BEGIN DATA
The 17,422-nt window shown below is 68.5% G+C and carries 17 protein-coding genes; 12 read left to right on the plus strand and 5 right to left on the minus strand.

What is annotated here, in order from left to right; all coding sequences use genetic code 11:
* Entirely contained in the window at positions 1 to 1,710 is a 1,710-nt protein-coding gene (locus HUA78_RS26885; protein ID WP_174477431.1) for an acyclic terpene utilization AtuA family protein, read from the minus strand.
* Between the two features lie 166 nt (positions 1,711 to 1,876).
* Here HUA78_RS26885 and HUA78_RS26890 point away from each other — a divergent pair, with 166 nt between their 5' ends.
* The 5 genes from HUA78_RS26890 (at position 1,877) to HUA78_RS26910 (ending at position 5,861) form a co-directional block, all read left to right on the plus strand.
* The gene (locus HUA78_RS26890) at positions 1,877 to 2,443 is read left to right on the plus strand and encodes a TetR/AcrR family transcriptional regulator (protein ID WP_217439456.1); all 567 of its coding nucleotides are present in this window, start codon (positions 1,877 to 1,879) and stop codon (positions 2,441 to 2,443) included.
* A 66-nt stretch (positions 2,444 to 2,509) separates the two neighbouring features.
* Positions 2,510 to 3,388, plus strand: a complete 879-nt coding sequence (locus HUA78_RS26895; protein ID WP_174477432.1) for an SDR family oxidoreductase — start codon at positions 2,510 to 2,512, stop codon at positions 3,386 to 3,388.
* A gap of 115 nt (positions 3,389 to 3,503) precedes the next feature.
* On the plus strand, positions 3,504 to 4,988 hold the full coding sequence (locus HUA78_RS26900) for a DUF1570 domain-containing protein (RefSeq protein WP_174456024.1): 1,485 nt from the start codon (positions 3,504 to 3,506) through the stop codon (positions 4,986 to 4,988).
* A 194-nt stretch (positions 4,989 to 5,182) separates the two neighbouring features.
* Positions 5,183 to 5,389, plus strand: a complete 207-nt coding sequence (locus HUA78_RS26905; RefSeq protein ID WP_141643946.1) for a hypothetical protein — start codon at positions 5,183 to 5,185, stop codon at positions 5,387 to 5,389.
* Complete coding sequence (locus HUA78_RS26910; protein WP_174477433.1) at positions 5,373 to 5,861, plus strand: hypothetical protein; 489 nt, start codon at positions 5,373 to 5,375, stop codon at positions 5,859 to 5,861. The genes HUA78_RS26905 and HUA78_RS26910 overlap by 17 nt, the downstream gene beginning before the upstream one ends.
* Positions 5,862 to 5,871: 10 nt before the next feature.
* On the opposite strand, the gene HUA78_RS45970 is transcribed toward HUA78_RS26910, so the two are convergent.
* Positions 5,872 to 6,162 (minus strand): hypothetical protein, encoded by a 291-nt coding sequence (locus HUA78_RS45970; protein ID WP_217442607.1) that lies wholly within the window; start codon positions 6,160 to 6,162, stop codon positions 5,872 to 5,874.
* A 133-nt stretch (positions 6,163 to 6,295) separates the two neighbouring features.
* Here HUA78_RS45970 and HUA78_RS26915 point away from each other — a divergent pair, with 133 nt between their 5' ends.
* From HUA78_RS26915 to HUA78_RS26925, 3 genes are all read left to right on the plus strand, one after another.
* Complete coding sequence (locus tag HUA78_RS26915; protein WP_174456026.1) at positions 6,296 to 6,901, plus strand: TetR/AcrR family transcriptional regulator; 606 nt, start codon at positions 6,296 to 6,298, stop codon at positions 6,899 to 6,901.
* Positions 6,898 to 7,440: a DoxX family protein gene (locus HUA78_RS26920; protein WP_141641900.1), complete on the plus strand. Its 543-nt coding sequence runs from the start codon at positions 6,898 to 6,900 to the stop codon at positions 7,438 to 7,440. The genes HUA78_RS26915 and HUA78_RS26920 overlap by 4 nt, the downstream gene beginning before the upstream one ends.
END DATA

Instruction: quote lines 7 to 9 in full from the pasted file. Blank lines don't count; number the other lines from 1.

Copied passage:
* The gene (locus HUA78_RS26890) at positions 1,877 to 2,443 is read left to right on the plus strand and encodes a TetR/AcrR family transcriptional regulator (protein ID WP_217439456.1); all 567 of its coding nucleotides are present in this window, start codon (positions 1,877 to 1,879) and stop codon (positions 2,441 to 2,443) included.
* A 66-nt stretch (positions 2,444 to 2,509) separates the two neighbouring features.
* Positions 2,510 to 3,388, plus strand: a complete 879-nt coding sequence (locus HUA78_RS26895; protein ID WP_174477432.1) for an SDR family oxidoreductase — start codon at positions 2,510 to 2,512, stop codon at positions 3,386 to 3,388.